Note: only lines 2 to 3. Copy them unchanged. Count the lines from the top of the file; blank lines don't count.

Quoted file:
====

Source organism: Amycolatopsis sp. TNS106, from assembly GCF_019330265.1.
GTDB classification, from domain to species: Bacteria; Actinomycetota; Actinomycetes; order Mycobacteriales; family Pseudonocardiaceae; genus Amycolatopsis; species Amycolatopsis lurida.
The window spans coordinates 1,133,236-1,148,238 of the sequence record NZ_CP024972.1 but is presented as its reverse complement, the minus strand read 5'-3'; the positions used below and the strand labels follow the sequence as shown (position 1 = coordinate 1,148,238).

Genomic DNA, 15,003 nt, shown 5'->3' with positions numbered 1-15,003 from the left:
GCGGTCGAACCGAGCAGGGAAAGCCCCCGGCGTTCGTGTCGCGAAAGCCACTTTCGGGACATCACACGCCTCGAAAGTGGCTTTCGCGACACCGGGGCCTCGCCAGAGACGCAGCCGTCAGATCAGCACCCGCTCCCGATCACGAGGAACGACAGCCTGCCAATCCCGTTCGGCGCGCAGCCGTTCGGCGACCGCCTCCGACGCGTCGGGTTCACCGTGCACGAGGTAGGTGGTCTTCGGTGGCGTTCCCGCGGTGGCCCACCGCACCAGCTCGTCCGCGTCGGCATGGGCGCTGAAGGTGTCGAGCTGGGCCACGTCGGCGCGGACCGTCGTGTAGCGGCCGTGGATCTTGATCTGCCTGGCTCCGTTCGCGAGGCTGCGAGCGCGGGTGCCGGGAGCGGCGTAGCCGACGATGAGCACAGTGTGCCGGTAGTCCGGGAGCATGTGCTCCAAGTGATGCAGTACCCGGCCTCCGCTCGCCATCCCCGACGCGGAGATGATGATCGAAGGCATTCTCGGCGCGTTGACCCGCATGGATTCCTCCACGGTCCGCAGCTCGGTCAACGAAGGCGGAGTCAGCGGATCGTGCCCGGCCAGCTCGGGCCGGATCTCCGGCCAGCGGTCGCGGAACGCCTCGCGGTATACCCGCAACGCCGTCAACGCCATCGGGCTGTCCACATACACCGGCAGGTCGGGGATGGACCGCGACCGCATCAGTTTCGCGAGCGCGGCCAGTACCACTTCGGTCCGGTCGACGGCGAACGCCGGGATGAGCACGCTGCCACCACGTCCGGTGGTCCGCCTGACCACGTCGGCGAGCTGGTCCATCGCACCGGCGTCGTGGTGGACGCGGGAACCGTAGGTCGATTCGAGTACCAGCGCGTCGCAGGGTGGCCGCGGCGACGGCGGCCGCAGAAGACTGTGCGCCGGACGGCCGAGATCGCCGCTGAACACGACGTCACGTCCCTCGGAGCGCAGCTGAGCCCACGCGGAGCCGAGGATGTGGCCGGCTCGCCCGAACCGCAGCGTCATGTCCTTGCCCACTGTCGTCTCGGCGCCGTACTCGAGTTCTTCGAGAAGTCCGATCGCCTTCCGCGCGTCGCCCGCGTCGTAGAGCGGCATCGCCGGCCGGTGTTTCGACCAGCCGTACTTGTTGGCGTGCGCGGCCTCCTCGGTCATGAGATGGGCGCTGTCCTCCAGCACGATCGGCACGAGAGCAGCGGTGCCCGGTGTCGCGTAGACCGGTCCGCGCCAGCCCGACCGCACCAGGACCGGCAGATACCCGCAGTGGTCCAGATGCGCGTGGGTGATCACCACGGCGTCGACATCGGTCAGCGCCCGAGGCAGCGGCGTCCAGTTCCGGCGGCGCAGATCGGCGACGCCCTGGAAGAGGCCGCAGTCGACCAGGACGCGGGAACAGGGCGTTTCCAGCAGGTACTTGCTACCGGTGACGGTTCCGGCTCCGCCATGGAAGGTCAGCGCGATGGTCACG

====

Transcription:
GTDB classification, from domain to species: Bacteria; Actinomycetota; Actinomycetes; order Mycobacteriales; family Pseudonocardiaceae; genus Amycolatopsis; species Amycolatopsis lurida.
The window spans coordinates 1,133,236-1,148,238 of the sequence record NZ_CP024972.1 but is presented as its reverse complement, the minus strand read 5'-3'; the positions used below and the strand labels follow the sequence as shown (position 1 = coordinate 1,148,238).